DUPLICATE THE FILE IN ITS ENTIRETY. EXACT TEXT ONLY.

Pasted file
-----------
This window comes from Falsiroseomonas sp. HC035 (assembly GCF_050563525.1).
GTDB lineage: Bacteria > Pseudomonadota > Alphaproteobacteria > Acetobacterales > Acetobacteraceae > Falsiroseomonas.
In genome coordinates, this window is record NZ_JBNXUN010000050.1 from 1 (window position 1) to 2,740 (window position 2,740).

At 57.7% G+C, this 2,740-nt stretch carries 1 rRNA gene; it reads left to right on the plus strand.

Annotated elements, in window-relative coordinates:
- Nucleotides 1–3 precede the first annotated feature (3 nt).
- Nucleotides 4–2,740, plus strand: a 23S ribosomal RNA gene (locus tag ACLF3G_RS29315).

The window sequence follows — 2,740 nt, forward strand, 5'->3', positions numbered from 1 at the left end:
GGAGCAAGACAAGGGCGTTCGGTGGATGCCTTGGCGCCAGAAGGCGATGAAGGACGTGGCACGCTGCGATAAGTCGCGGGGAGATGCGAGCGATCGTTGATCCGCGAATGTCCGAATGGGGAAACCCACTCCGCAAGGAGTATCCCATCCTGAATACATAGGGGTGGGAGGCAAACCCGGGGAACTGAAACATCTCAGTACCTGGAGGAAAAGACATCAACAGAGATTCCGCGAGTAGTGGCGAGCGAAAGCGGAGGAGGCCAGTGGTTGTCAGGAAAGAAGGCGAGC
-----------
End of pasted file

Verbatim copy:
This window comes from Falsiroseomonas sp. HC035 (assembly GCF_050563525.1).
GTDB lineage: Bacteria > Pseudomonadota > Alphaproteobacteria > Acetobacterales > Acetobacteraceae > Falsiroseomonas.
In genome coordinates, this window is record NZ_JBNXUN010000050.1 from 1 (window position 1) to 2,740 (window position 2,740).

At 57.7% G+C, this 2,740-nt stretch carries 1 rRNA gene; it reads left to right on the plus strand.

Annotated elements, in window-relative coordinates:
- Nucleotides 1–3 precede the first annotated feature (3 nt).
- Nucleotides 4–2,740, plus strand: a 23S ribosomal RNA gene (locus tag ACLF3G_RS29315).

The window sequence follows — 2,740 nt, forward strand, 5'->3', positions numbered from 1 at the left end:
GGAGCAAGACAAGGGCGTTCGGTGGATGCCTTGGCGCCAGAAGGCGATGAAGGACGTGGCACGCTGCGATAAGTCGCGGGGAGATGCGAGCGATCGTTGATCCGCGAATGTCCGAATGGGGAAACCCACTCCGCAAGGAGTATCCCATCCTGAATACATAGGGGTGGGAGGCAAACCCGGGGAACTGAAACATCTCAGTACCTGGAGGAAAAGACATCAACAGAGATTCCGCGAGTAGTGGCGAGCGAAAGCGGAGGAGGCCAGTGGTTGTCAGGAAAGAAGGCGAGC